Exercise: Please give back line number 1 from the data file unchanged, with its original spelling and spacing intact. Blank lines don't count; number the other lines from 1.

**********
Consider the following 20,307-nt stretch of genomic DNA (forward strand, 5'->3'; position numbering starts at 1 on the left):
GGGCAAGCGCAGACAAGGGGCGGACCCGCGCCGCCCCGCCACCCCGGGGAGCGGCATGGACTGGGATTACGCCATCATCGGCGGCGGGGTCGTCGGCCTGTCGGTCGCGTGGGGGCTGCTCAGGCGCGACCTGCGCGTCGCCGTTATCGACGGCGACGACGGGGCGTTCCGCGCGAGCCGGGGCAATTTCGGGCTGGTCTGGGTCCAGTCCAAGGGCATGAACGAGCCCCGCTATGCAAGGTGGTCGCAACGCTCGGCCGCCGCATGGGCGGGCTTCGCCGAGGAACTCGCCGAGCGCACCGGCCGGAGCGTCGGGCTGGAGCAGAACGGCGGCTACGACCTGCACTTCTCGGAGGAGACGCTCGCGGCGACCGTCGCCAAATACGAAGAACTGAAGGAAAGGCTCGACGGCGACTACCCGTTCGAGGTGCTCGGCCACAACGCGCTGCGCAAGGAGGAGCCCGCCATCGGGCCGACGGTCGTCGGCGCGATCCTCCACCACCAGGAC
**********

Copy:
Consider the following 20,307-nt stretch of genomic DNA (forward strand, 5'->3'; position numbering starts at 1 on the left):